Wednesday, April 23, 2014

The Letras Latinas/Red Hen Poetry Prize is pleased to announce...

Ruth Irupé Sanabria

Lorna Dee Cervantes writes:


Part prayer. Part testimony. All heart. Beasts Behave In Foreign Land refuses to lie down and be quiet, refuses to compromise beauty or the beast: the beast we carry within, the one forged in us through multiple denials. This book, with its confident and competent voice and diverse ways of seeing, leads us into and out of the labyrinth of the self and the labyrinths of history — presents Herstory with its torture and song. This book sings. This book tells the truth, the truth of “our vacuous beginning on the highway/ and the big inevitable bang.”


Ruth Irupé Sanabria writes:

Last March, my mother and I found ourselves in the Catskills, amazed by a herd of deer that darted through the snow and took refuge in the woods, yet remained close enough to keep an eye on us. My mother recalled Cuban poet José Martí’s, Versos Sencillos, “Mi verso es un ciervo herido/que busca en el monte amparo,” and wondered what inspiration the deer of the Catskills might have had on the imagery of Martí’s poem of Cuban identity and resistance, which he drafted during a stay in the Catskills. In Versos Sencillos, Martí wrote “Yo vengo de todas partes,/ Y hacia todas partes voy/ Arte soy entre las artes,/ En los montes, monte soy.” Like Martí’s Versos, Latina/o literature is, at times, a nomadic literature that examines and defies notions of foreignness and alienation while channeling a people’s struggle and history, a commitment to freedom and justice, and a desire to burn with love and beauty. It is a seriously nuanced literature of political and poetic imagination to rival any. I am honored that my manuscript was chosen by Lorna Dee Cervantes as the recipient of the Letras Latinas/Red Hen Poetry Prize. I am deeply grateful and forever indebted to her for her prolific body of work and generous spirit. I am equally thankful to Red Hen Press and Letras Latinas, the literary initiative of the University of Notre Dame’s Institute for the Latino Studies.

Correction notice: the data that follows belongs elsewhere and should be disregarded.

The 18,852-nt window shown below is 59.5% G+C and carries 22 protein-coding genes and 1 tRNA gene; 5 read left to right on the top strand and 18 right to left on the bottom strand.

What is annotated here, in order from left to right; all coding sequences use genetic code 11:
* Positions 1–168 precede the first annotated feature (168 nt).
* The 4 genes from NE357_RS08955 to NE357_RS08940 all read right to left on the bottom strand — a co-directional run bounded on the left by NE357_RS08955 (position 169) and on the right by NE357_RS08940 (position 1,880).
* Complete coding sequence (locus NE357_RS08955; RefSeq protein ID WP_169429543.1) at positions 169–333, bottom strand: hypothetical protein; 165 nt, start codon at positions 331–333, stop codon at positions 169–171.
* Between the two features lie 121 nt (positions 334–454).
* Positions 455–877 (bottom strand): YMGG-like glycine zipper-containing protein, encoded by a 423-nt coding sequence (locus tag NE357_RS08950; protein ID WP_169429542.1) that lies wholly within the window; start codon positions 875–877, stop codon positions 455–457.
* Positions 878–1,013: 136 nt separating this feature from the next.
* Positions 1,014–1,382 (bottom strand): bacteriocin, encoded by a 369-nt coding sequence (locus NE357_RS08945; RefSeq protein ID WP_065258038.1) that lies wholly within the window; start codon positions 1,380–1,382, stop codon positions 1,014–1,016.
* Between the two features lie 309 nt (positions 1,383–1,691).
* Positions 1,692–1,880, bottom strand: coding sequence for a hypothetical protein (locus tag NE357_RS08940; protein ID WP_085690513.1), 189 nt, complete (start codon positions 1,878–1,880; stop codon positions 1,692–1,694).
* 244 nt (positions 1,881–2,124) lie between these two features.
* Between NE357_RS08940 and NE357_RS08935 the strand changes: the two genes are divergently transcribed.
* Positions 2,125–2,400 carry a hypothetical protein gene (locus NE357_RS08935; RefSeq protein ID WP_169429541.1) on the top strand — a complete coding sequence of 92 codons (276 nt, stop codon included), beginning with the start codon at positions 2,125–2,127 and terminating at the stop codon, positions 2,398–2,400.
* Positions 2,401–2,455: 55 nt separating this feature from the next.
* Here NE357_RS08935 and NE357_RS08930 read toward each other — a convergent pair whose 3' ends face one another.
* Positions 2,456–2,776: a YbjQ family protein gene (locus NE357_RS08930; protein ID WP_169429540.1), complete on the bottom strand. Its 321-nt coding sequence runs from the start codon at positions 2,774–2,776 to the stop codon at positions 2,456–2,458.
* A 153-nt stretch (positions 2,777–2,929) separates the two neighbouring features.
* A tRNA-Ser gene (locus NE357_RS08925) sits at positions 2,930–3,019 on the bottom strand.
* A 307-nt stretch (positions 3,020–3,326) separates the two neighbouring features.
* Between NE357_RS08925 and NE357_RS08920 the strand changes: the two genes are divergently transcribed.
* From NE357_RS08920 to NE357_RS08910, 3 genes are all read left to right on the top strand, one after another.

Ruth Irupé Sanabria was born in Bahía Blanca, Argentina. When she was 18-months-old, soldiers invaded her home, kidnapped her mother, and handed Ruth Irupé over to strangers. Ruth Irupé was later recovered by her maternal grandparents. Her parents survived secret detention in a concentration camp called La Escuelita and months later, they were illegally imprisoned in maximum security prisons for their political beliefs. Nearly 3 years later, her parents were offered the option to enter the United States as political refugees. Ruth Irupé grew up between D.C. and Seattle.

Ruth Irupé moved to New Jersey to pursue a BA in English and Puerto Rican and Hispanic Caribbean Studies from Rutgers University. She earned her MFA in Poetry from NYU. Ruth Irupé's first full-length collection of poems, The Strange House Testifies (Bilingual Press), won 2nd place (Poetry) in the 2010 Annual Latino Book Awards for Poetry. Her poems have appeared in anthologies such as Women Writing Resistance, Poets Against the War, and U.S. Latino Literature Today. She has read her poetry in libraries, prisons, schools, parks, bars, and universities across the USA, Mexico, and Peru. She works as a high school English teacher and lives with her husband and three children in Perth Amboy, N.J.


William Archila and Ruth Irupé Sanabria, as participants of Letras Latinas' multi-year Latino/a Poetry Now initiative, took part in a roundtable poetics discussion, moderated by Lauro Vazquez, at the website of the Poetry Society of America. 

Archila's manuscript, The Gravedigger's Archaeology, was selected by Orlando Ricardo Menes as winner of the previous Letras Latinas/Red Hen Poetry Prize, and is forthcoming in 2015. 

Sanabria's book will be published in 2017.

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